Zimbabwe 2013: Elections and legitimacy

Zimbabwe will hold presidential and parliamentary elections on 31 July 2013.

Zimbabwe flag

Tony Dykes is director of action for Southern Africa (ACTSA), the successor organisation to the Anti Apartheid Movement

Zimbabwe will hold presidential and parliamentary elections on 31 July 2013.

For at least 13 years Zimbabwe has been in a political, economic and social crisis, characterised by denying legitimacy. Zanu PF derides those who oppose it as not having legitimacy because they are not a liberation movement or did not fight in the liberation war, characterising such organisations and people as agents of imperialism and colonialism.

The Movements for Democratic Change and others say Zanu PF lacks legitimacy because it sustains itself in power through violence, intimidation, harassment – ensuring the institutions of the state serve it, patronage and corruption.

So will the elections help overcome Zimbabwe’s crisis?

They will not be fair but that is not what the regional bloc – the Southern African Development Community (SADC) and the international community – will ask. They will ask whether the election has been peaceful and the result credible.

Violence has declined in Zimbabwe since the presidential run off in 2008. SADC said the presidential election did not meet SADC principles and guidelines for democratic elections. This led to an agreement to form an inclusive government.

It has been a form of power sharing but one in which the institutions of the state, i.e. the army, police, civil service have been partisan in support of one political party.

On the positive side, since the formation of the inclusive government rampant inflation which led to the Zimbabwe dollar becoming worthless has been reduced to single figures. Violence and intimidation, although still present, have reduced from the level of 2008 and a new constitution was recently approved.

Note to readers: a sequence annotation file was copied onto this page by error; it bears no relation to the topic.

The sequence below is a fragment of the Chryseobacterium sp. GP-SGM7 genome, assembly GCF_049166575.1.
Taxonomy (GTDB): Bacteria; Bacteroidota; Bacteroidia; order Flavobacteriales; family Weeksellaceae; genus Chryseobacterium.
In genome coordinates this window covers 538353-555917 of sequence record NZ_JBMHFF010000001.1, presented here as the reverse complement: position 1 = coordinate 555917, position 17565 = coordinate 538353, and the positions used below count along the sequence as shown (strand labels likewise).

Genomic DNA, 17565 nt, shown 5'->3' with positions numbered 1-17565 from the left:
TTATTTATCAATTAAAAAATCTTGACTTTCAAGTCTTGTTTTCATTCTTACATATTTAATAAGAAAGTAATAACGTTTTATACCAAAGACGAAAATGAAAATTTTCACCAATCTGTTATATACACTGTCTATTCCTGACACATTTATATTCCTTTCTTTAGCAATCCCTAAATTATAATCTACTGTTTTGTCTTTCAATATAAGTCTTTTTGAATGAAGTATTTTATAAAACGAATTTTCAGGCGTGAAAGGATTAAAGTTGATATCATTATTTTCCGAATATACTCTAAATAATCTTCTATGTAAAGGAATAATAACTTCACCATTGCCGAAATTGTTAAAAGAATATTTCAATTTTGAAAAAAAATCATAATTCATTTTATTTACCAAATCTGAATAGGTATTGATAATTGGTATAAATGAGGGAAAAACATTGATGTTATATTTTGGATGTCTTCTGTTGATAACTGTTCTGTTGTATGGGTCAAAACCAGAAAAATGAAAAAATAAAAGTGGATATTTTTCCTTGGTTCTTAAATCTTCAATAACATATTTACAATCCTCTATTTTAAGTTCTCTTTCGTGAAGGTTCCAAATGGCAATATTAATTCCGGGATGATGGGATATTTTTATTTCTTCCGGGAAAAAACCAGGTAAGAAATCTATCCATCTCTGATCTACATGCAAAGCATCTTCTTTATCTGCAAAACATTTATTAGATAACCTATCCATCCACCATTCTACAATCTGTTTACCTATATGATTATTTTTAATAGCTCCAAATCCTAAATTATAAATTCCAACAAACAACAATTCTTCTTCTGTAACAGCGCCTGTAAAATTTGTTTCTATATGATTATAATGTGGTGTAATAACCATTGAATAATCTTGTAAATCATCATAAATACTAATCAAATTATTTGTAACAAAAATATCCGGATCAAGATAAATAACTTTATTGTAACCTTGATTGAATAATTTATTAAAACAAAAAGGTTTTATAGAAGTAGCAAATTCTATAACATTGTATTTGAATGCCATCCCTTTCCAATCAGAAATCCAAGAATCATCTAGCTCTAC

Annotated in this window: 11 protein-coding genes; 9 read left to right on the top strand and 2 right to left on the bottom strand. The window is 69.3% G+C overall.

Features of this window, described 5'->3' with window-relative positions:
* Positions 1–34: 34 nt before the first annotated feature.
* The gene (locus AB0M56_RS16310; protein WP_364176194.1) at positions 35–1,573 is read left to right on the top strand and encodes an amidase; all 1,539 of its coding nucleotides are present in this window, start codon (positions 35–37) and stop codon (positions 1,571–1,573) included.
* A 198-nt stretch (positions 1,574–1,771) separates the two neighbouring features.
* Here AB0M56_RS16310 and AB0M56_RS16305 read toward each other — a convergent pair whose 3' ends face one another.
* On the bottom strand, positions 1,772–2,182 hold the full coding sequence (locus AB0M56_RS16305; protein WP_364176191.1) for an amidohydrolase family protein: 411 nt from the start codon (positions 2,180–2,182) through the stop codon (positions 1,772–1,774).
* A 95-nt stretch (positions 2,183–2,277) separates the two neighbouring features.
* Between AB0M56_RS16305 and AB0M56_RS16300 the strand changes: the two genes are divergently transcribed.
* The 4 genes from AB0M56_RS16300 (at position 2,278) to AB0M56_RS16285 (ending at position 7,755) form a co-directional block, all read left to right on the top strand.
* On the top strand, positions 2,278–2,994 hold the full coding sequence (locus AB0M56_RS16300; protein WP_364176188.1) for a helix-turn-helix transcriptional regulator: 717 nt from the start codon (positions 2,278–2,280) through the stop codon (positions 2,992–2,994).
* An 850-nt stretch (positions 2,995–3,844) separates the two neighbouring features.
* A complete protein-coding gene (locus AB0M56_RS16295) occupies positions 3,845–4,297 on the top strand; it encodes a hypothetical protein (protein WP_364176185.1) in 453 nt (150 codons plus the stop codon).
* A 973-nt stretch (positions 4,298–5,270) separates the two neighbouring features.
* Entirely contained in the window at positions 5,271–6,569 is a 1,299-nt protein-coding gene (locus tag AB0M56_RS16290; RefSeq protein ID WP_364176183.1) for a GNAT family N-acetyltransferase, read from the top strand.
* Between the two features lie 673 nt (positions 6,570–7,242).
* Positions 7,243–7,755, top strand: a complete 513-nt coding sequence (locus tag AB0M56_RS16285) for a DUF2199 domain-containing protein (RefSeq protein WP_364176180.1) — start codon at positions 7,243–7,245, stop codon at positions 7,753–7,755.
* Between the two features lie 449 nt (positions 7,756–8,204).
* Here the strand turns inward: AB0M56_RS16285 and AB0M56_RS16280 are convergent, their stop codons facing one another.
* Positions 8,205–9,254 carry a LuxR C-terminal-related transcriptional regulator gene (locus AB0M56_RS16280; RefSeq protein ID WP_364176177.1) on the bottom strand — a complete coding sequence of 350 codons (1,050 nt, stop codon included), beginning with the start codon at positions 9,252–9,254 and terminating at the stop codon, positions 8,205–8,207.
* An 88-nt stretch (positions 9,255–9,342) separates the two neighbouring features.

However, laws which prevent freedom of organisation and expression including access to state media remain in force. Many see the continued existence of such laws and the failure to transform institutions of the state – so they no longer serve one party – as a denial of democracy.

Civil society in Zimbabwe is calling for Zimbabweans to have the right to vote freely without external interference or internal intimidation, an accurate and up-to-date electoral roll (recent checks suggest it could be out by over two million people in an estimated electorate of around six million), fair access to and fair coverage by state controlled media, impartiality by institutions of the state, domestic election observers and truly independent external election observer missions in place well before the election.

Across southern Africa and internationally many want Zimbabwe to ‘move on’ so it is no longer an issue on SADC’s agenda. The EU and others are not raising issues of human rights and democracy, accountability and transparency on such as diamond revenues. Some believe that the west wants access to the potential mineral wealth of Zimbabwe.

But could this wish for Zimbabwe to move on lead to elections which are not democratic, which are rigged, so there is one outcome is ok’d by the regional body and accepted internationally?

SADC after all did call the 2002 and 2005 elections fair when to many other observers they clearly did not meet any norms for democratic elections. Deciding whether an electoral process has been peaceful may be a straightforward thing, but how will it be decided whether the election is credible? How does one support the calls of Zimbabwean civil society for human rights and democracy to be upheld without being labelled a colonialist?

If the regional bloc and others go along with a rigged election then there will continue to be issues of legitimacy. It is unlikely that a government which is elected by a rigged election process will address the urgent issues of rebuilding Zimbabwe and ensuring that its wealth and potential are used for the benefit of all its citizens.

ACTSA will be holding a ‘Demonstration for democracy’ outside the Zimbabwe Embassy at 1pm on election day, 31 July.

One Response to “Zimbabwe 2013: Elections and legitimacy”

  1. Matthew Blott

    A quick glance at the member states of the SADC is hardly a who’s who of functioning liberal democracies so its assessment of the Zimbabwe election process has as much credibility as a News International investigation into phone hacking. Of course the election won’t be fair, Robert Mugabe like most kleptocrats has no wish to give up power and while he has the support of the armed services there will only be one outcome. He will only leave office when he is wearing a wooden overcoat.

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